tail head cat sleep
QR code linking to this page

Manual Pages  — FILEMON

NAME

filemon – the filemon device

CONTENTS

SYNOPSIS

#include <dev/filemon/filemon.h>

DESCRIPTION

The filemon device allows a process to collect file operations data of its children. The device /dev/filemon responds to two ioctl(2) calls.

filemon is not intended to be a security auditing tool. Many system calls are not tracked and binaries of foreign ABI will not be fully audited. It is intended for auditing of processes for the purpose of determining its dependencies in an efficient and easily parsable format. An example of this is make(1) which uses this module with .MAKE.MODE=meta to handle incremental builds more smartly.

System calls are denoted using the following single letters:

A openat(2). The next log entry may be lacking an absolute path or be inaccurate.
C chdir(2)
D unlink(2)
E exec(2)
F fork(2), vfork(2)
L link(2), linkat(2), symlink(2), symlinkat(2)
M rename(2)
R open(2) or openat(2) for read
W open(2) or openat(2) for write
X _exit(2)

Note that ‘R’ following ‘W’ records can represent a single open(2) for R/W, or two separate open(2) calls, one for ‘R’ and one for ‘W’. Note that only successful system calls are captured.

IOCTLS

User mode programs communicate with the filemon driver through a number of ioctls which are described below. Each takes a single argument.
FILEMON_SET_FD Write the internal tracing buffer to the supplied open file descriptor.
FILEMON_SET_PID
  Child process ID to trace. This should normally be done under the control of a parent in the child after fork(2) but before anything else. See the example below.

RETURN VALUES

The ioctl() function returns the value 0 if successful; otherwise the value -1 is returned and the global variable errno is set to indicate the error.

ERRORS

The ioctl() system call with FILEMON_SET_FD will fail if:
[EEXIST]
  The filemon handle is already associated with a file descriptor.

The ioctl() system call with FILEMON_SET_PID will fail if:
[ESRCH]
  No process having the specified process ID exists.
[EBUSY]
  The process ID specified is already being traced and was not the current process.

The close() system call on the filemon file descriptor may fail with the errors from write(2) if any error is encountered while writing the log. It may also fail if:
[EFAULT]
  An invalid address was used for a traced system call argument, resulting in no log entry for the system call.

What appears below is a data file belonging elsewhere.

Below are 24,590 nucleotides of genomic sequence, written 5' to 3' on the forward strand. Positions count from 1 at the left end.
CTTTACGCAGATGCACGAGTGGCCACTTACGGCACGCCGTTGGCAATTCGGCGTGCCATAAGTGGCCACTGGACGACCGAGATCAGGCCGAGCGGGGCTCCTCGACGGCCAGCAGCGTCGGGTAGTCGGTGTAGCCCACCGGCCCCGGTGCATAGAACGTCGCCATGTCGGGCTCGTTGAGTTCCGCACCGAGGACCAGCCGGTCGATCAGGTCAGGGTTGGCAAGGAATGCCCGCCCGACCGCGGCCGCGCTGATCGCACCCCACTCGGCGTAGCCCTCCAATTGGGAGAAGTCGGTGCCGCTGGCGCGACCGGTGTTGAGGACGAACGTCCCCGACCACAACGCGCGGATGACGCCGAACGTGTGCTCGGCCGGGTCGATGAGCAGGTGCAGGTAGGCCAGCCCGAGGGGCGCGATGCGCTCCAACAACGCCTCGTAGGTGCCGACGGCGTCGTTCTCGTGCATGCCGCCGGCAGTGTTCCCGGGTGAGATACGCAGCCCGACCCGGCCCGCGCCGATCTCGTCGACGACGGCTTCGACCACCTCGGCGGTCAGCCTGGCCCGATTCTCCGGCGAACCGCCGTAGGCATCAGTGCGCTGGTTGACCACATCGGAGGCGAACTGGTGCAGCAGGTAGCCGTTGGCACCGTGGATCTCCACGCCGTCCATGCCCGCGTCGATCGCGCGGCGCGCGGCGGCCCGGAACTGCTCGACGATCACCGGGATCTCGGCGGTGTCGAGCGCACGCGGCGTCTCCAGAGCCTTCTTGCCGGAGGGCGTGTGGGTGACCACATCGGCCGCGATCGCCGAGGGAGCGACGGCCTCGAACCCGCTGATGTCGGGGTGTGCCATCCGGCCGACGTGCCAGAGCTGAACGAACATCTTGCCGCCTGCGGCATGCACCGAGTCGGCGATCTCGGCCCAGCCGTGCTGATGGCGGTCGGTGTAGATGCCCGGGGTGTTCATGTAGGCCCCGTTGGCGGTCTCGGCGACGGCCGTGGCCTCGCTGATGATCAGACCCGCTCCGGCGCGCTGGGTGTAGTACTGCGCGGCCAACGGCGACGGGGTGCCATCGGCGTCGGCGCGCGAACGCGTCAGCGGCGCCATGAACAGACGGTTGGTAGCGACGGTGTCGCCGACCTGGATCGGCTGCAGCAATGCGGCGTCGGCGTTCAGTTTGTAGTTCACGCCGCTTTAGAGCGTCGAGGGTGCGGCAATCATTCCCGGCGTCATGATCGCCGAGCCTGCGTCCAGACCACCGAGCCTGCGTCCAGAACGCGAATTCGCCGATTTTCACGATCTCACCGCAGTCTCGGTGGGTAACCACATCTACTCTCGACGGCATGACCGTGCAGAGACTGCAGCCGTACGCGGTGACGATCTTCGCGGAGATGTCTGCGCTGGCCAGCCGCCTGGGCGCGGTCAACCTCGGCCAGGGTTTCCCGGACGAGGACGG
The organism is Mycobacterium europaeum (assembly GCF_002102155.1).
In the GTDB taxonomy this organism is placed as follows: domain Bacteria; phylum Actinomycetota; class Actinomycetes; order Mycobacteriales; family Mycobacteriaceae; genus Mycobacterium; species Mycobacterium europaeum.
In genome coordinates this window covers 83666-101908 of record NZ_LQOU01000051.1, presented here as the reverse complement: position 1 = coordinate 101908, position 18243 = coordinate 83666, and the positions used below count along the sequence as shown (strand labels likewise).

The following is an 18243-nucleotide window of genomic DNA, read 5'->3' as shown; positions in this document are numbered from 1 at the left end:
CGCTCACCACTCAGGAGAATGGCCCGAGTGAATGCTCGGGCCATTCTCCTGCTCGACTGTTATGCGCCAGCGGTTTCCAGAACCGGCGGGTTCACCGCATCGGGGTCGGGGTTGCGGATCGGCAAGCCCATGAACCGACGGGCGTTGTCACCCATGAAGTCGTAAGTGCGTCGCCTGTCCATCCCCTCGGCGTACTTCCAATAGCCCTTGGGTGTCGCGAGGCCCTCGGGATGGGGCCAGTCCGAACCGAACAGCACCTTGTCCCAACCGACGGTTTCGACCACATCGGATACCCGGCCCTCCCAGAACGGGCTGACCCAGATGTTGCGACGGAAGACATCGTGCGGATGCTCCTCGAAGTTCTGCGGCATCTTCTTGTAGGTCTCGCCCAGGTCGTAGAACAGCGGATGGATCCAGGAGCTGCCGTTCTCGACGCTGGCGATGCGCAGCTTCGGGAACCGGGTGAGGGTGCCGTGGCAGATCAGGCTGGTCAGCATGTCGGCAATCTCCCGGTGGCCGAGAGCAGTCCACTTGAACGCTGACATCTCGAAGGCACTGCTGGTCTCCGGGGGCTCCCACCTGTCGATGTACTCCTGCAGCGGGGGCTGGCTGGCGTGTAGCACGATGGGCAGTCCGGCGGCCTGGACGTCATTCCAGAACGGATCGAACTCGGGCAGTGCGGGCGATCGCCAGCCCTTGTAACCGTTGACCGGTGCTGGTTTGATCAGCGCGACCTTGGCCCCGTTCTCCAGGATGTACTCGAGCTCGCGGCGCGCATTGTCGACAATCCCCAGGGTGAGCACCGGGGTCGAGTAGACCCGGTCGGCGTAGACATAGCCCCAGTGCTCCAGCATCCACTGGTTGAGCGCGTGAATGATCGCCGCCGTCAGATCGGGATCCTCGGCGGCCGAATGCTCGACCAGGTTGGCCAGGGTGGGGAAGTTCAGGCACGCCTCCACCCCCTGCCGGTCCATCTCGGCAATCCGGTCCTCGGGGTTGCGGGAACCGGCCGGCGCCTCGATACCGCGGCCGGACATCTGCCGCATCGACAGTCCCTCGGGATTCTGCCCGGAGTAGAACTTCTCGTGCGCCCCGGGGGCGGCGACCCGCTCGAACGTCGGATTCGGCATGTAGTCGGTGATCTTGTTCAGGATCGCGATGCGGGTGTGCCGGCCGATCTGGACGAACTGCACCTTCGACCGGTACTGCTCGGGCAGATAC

[ENAMETOOLONG]
  An argument for a traced system call was too long, resulting in no log entry for the system call.

FILES

/dev/filemon
 

EXAMPLES

#include <sys/types.h>
#include <sys/stat.h>
#include <sys/wait.h>
#include <sys/ioctl.h>
#include <dev/filemon/filemon.h>
#include <fcntl.h>
#include <err.h>
#include <unistd.h>

static void open_filemon(void) {         pid_t child;         int fm_fd, fm_log;

        if ((fm_fd = open("/dev/filemon", O_RDWR | O_CLOEXEC)) == -1)                 err(1, "open(\"/dev/filemon\", O_RDWR)");         if ((fm_log = open("filemon.out",          O_CREAT | O_WRONLY | O_TRUNC | O_CLOEXEC, DEFFILEMODE)) == -1)                 err(1, "open(filemon.out)");

        if (ioctl(fm_fd, FILEMON_SET_FD, &fm_log) == -1)                 err(1, "Cannot set filemon log file descriptor");

        if ((child = fork()) == 0) {                 child = getpid();                 if (ioctl(fm_fd, FILEMON_SET_PID, &child) == -1)                         err(1, "Cannot set filemon PID");                 /* Do something here. */         } else {                 wait(&child);                 close(fm_fd);         } }

Creates a file named filemon.out and configures the filemon device to write the filemon buffer contents to it.

SEE ALSO

dtrace(1), ktrace(1), script(1), truss(1), ioctl(2)

HISTORY

A filemon device appeared in FreeBSD 9.1 .

BUGS

Unloading the module may panic the system, thus requires using kldunload -f.

FILEMON (4) March 22, 2016

tail head cat sleep
QR code linking to this page


Please direct any comments about this manual page service to Ben Bullock.

How do you pronounce UNIX ? You Nix !